The incredible amount of data available on these platforms also allows brands using social commerce to reach highly targeted audiences, increasing the likelihood of conversion after exposure. According to two studies from Facebook IQ,54% of respondents made a purchase in the moment or after exposure to a brand on Instagram. The studies also found that 81% of shoppers use Instagram or Facebook to research products, and that 87% took some form of action with a brand, such as following, finding more information, or making a purchase, after seeing a brand on the platforms.
In particular, Millennial and Gen Z shoppers, who’s purchasing power totals xx in 2021, are opting to shop through social. 48% of US internet users age 18-34 made a purchase through a social platform in 2019. An additional 27% indicated that they were interested in doing so in the future.
Possibly the most important feature of social commerce is the removal of friction between product discovery and purchase. Social commerce allows a consumers to discover, explore, and purchase products within a single app, sometimes in a matter of minutes. For products with low entry thresholds, this is incredibly valuable in driving impulse purchases. Research from Invesp showed that almost 40% of all eCommerce dollars were spent on impulse purchases.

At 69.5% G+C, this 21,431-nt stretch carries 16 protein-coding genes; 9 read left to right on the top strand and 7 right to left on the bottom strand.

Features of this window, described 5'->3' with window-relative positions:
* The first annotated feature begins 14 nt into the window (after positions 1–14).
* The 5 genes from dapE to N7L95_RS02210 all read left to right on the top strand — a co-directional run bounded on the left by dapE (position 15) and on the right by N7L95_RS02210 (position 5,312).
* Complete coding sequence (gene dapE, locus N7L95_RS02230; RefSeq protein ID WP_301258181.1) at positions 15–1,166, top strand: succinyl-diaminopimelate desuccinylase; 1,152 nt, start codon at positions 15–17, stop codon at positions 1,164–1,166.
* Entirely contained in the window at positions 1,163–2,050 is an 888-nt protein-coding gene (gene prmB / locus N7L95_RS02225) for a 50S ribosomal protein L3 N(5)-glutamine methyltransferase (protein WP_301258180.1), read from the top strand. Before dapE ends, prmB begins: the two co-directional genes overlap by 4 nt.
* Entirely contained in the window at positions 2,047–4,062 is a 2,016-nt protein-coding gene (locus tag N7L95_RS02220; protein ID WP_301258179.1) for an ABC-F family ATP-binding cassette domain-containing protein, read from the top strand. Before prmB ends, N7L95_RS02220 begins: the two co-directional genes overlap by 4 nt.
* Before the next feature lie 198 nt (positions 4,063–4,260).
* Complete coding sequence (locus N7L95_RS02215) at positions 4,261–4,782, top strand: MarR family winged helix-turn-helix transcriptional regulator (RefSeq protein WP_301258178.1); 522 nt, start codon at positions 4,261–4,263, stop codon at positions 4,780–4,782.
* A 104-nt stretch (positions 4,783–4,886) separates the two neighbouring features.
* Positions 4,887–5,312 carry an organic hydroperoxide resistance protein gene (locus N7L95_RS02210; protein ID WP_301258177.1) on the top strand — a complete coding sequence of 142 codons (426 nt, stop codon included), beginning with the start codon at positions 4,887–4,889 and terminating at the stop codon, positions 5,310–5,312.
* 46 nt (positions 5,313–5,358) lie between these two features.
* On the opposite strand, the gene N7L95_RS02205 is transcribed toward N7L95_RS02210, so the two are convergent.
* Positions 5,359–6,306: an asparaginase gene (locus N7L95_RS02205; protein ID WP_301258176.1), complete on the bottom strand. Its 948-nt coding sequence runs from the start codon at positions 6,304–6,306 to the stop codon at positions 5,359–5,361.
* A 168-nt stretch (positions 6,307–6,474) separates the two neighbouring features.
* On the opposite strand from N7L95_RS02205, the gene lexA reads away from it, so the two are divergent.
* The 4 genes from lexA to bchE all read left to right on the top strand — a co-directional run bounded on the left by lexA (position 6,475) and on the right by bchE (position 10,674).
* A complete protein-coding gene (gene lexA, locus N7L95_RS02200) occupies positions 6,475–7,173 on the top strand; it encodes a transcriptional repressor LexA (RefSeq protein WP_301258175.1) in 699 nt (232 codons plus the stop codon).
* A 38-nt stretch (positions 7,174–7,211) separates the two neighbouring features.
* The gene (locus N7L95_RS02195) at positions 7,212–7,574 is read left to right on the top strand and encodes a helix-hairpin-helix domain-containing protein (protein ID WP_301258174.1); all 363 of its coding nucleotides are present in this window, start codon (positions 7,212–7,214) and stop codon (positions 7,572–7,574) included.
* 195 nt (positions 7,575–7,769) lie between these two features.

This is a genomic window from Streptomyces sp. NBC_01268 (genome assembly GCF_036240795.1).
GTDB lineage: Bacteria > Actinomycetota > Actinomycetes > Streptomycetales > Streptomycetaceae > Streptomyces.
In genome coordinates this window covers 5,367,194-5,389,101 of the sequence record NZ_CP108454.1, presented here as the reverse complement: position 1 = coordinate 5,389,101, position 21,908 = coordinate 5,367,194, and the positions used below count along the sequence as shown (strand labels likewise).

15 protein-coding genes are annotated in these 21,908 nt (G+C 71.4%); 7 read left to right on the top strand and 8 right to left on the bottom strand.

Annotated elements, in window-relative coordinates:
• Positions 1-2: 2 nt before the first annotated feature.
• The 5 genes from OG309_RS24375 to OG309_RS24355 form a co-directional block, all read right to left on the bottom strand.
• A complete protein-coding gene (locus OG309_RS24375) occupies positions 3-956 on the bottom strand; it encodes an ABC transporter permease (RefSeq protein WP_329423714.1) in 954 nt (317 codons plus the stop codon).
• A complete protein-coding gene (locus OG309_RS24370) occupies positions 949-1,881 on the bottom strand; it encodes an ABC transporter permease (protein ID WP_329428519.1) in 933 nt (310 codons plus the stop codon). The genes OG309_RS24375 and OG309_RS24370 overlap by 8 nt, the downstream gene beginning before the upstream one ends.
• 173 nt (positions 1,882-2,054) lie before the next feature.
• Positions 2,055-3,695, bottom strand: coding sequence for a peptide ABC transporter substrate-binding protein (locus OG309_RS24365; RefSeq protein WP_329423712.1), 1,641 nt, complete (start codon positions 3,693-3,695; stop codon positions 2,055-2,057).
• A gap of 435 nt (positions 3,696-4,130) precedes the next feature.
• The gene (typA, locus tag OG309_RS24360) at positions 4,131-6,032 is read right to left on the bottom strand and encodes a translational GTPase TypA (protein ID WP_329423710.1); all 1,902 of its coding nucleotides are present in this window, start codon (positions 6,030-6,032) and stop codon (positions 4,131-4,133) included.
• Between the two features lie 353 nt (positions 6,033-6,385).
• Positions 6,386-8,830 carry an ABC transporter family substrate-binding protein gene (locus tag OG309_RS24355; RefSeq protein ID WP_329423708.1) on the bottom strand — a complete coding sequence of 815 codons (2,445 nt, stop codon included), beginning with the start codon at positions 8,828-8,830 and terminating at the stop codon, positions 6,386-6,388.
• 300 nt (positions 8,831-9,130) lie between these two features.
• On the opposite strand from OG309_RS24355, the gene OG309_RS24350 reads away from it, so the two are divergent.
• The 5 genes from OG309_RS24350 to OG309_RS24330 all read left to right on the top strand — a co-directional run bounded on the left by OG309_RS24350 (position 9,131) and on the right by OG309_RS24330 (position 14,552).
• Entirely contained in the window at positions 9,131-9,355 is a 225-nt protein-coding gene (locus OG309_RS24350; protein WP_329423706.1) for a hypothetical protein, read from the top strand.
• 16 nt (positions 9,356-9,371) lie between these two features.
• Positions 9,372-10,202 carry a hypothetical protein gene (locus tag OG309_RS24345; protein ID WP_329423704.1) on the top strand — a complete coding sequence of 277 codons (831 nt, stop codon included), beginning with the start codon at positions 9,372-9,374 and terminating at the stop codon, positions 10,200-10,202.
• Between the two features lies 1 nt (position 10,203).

Shifting Consumer Habits
The growth in social commerce demonstrates another key trend that brands should be prepared for; a heavy shift in overall consumer shopping habits. McKinsey found a 40% net increase in intent to shop online even after COVID-19 is contained.